Rhubarb is a colorful and flavorful, yet underappreciated, vegetable that is at its peak this time of year. Though not common in most people’s diets, this tart plant may offer cancer-preventive properties in several respects.
The edible part of the rhubarb plant—the stalk—contains anthocyanins, which yield its bright red color. Anthocyanins are a type of flavonoid found in foods such as berries, red onions, black beans, red grapes and black plums. They act as antioxidants in test tube studies, but in the human body, their protection seems more likely to come from their role in cancer-preventive cell signaling. Anthocyanins have demonstrated protective effects on blood vessels and blood pressure, and recent research suggests that anthocyanins may offer anti-cancer benefits, too.
Rhubarb is also a great source of vitamin K1, which is important for blood clotting and bone health. A half cup of cooked rhubarb provides more than one-third of the recommended dietary intake of vitamin K1, along with two grams of fiber (which helps prevent colorectal cancer) and some calcium and vitamin C.
Rhubarb originated in China, where its roots were first harvested and dried for medicinal use. It is now grown either outdoors or in greenhouses in temperate climates throughout northeast Asia, North America and northern Europe. Stalks may be harvested starting in their second growing season. The stalks range in color from green to red and have large, green leaves.
If you grow your own rhubarb, be careful to avoid the leaves, as their high levels of oxalic acid make them poisonous. At lower concentrations, this compound isn’t harmful for most people. But the amount in rhubarb leaves can cause severe vomiting and at very high levels, it could be fatal.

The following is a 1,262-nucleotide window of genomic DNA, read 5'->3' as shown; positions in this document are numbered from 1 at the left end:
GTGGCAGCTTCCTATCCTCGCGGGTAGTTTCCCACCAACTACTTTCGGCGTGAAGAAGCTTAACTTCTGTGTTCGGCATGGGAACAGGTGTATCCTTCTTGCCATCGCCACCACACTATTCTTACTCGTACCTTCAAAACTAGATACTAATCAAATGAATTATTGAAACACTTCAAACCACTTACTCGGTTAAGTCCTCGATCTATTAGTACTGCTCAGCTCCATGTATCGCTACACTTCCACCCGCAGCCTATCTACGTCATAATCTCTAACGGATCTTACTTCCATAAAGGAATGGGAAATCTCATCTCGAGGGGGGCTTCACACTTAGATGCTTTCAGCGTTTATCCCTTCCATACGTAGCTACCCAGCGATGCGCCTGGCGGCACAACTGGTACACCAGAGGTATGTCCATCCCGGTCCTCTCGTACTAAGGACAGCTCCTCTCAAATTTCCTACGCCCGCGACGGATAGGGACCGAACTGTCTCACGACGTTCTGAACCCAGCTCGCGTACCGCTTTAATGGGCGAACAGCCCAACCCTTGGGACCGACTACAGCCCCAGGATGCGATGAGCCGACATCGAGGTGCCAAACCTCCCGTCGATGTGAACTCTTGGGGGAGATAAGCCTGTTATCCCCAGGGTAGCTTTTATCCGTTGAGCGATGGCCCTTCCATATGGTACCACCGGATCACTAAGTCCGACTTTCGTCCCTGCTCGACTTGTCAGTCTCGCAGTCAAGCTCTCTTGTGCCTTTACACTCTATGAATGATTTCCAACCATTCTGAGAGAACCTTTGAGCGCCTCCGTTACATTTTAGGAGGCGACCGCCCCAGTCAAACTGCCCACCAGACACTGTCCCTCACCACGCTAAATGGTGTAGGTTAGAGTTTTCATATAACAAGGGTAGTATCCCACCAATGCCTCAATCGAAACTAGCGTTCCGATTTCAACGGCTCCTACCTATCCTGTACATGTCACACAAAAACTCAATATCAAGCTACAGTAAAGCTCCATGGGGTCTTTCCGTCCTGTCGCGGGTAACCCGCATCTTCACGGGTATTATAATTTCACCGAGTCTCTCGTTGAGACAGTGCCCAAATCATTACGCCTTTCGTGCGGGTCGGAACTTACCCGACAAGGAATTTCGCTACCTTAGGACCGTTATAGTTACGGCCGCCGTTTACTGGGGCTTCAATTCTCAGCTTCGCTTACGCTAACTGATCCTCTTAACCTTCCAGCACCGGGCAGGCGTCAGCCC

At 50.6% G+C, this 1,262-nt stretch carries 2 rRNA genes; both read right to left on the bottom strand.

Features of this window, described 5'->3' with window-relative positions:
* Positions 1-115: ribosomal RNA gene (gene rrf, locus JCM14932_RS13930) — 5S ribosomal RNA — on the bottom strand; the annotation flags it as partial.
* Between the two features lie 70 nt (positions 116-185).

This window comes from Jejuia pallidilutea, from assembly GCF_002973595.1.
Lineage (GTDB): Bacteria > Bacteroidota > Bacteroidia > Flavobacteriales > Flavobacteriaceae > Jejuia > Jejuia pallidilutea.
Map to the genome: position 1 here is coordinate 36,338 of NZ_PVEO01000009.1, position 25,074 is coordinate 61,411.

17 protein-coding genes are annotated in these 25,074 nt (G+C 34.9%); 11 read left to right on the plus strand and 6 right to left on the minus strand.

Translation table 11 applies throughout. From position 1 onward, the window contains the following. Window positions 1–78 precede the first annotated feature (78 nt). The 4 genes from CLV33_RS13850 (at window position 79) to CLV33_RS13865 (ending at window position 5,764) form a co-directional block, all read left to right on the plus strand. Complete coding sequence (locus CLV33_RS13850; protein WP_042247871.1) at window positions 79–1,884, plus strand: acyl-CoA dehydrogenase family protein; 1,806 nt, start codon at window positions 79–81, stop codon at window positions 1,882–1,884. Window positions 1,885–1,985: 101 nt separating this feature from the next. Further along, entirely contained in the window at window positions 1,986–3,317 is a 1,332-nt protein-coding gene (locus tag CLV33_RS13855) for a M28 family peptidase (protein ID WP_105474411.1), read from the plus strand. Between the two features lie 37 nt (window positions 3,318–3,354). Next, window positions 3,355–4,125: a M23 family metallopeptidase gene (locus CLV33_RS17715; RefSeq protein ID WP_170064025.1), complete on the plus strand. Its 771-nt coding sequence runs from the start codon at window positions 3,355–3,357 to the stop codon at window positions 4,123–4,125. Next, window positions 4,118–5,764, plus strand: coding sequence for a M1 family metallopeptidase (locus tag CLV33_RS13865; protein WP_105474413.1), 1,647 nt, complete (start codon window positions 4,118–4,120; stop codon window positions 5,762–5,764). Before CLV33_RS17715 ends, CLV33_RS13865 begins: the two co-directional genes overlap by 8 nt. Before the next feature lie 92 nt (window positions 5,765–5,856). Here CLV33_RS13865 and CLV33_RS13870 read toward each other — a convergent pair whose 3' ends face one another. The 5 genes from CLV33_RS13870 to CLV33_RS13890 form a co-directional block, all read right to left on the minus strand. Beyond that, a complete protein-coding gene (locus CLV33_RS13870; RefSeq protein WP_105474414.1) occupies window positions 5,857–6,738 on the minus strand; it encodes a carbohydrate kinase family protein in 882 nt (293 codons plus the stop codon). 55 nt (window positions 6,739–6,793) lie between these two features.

Rhubarb is commonly eaten in sweet desserts—most famously known for combining with strawberries in pie—to counterbalance its strong tartness. But don’t be afraid to get creative. Try cooking down chopped rhubarb with a little lemon juice and sugar into a compote to top plain yogurt, oatmeal or goat cheese. Or, bake into whole-grain muffins in place of another fruit and add a little ginger or cinnamon. For a savory option, chop and add rhubarb to diced red onion, a splash of balsamic vinegar and a little mustard to create a zesty sauce for your favorite fish. And for a refreshing drink without added sugar, try this drink made with rhubarb syrup that is reminiscent of a Mexican agua fresca. There are many ways to enjoy this vegetable beyond just dessert.
Rhubarb Orange Refresher
- 3 cups fresh rhubarb, cut crosswise in 1/2-inch slices, about 3/4 lb
- 4 cups cold water
- 1 cup strawberries, sliced
- 1 cup orange juice
- 4 mint sprigs, for garnish
- Sweeten to taste with agave, honey or sugar (optional).
Makes 8 servings
Per Serving: 30 calories, 0 g total fat, 0 g saturated fat, 7 g carbohydrate, 1 g dietary fiber, 1 g protein, 0 mg sodium.
- In large, stainless steel or other non-reactive saucepan, combine rhubarb and water. Cover and bring to boil over medium-high heat. Reduce heat and simmer 15 minutes. Set covered pot aside to steep for 10 minutes.
- Set large strainer over bowl. Pour contents of pot into strainer and drain liquid into bowl. Using back of wooden spoon, press very lightly on rhubarb, just to extract liquid that drains easily. Pressing too firmly will make infusion cloudy. Discard pulp. Pour liquid, about 4 cups, into jar or other container, preferably glass, and let sit until room temperature, then cover and refrigerate for up to 2 days.
- To serve, measure 3 cups rhubarb infusion. Pour 1/2 cup into pitcher, add strawberries, and muddle until combined. Pour in remaining rhubarb infusion and orange juice. Divide among 4 ice-filled, tall glasses. Garnish each glass with mint sprig, if using. For single serving, in a glass, combine 1/4 cup rhubarb infusion with 2 strawberries, and then add remaining 1/2 cup infusion, 1/4 cup orange juice, and ice.